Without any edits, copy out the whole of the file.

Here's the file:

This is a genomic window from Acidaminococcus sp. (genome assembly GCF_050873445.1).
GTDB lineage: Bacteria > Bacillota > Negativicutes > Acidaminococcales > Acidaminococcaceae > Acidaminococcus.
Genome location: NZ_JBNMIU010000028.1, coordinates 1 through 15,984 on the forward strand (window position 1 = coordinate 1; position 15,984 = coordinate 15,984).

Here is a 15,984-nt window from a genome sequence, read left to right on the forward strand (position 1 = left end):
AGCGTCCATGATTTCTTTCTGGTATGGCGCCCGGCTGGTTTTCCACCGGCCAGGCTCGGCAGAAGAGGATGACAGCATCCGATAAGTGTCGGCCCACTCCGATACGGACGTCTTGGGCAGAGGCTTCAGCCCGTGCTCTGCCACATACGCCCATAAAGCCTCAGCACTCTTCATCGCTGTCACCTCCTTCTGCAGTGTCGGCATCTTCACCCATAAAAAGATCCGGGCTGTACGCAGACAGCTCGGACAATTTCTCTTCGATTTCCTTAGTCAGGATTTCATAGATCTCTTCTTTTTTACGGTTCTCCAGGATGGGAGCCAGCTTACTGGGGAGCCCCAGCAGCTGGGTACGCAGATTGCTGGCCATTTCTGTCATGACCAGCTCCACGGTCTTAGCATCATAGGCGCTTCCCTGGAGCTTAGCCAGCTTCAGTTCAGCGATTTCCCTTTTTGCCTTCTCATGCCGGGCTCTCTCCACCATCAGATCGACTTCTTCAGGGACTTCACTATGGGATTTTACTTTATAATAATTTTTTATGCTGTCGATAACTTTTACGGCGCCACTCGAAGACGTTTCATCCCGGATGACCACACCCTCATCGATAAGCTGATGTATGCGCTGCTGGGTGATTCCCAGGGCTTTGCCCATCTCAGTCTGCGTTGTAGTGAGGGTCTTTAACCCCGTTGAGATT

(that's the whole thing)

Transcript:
This is a genomic window from Acidaminococcus sp. (genome assembly GCF_050873445.1).
GTDB lineage: Bacteria > Bacillota > Negativicutes > Acidaminococcales > Acidaminococcaceae > Acidaminococcus.
Genome location: NZ_JBNMIU010000028.1, coordinates 1 through 15,984 on the forward strand (window position 1 = coordinate 1; position 15,984 = coordinate 15,984).

Here is a 15,984-nt window from a genome sequence, read left to right on the forward strand (position 1 = left end):
AGCGTCCATGATTTCTTTCTGGTATGGCGCCCGGCTGGTTTTCCACCGGCCAGGCTCGGCAGAAGAGGATGACAGCATCCGATAAGTGTCGGCCCACTCCGATACGGACGTCTTGGGCAGAGGCTTCAGCCCGTGCTCTGCCACATACGCCCATAAAGCCTCAGCACTCTTCATCGCTGTCACCTCCTTCTGCAGTGTCGGCATCTTCACCCATAAAAAGATCCGGGCTGTACGCAGACAGCTCGGACAATTTCTCTTCGATTTCCTTAGTCAGGATTTCATAGATCTCTTCTTTTTTACGGTTCTCCAGGATGGGAGCCAGCTTACTGGGGAGCCCCAGCAGCTGGGTACGCAGATTGCTGGCCATTTCTGTCATGACCAGCTCCACGGTCTTAGCATCATAGGCGCTTCCCTGGAGCTTAGCCAGCTTCAGTTCAGCGATTTCCCTTTTTGCCTTCTCATGCCGGGCTCTCTCCACCATCAGATCGACTTCTTCAGGGACTTCACTATGGGATTTTACTTTATAATAATTTTTTATGCTGTCGATAACTTTTACGGCGCCACTCGAAGACGTTTCATCCCGGATGACCACACCCTCATCGATAAGCTGATGTATGCGCTGCTGGGTGATTCCCAGGGCTTTGCCCATCTCAGTCTGCGTTGTAGTGAGGGTCTTTAACCCCGTTGAGATT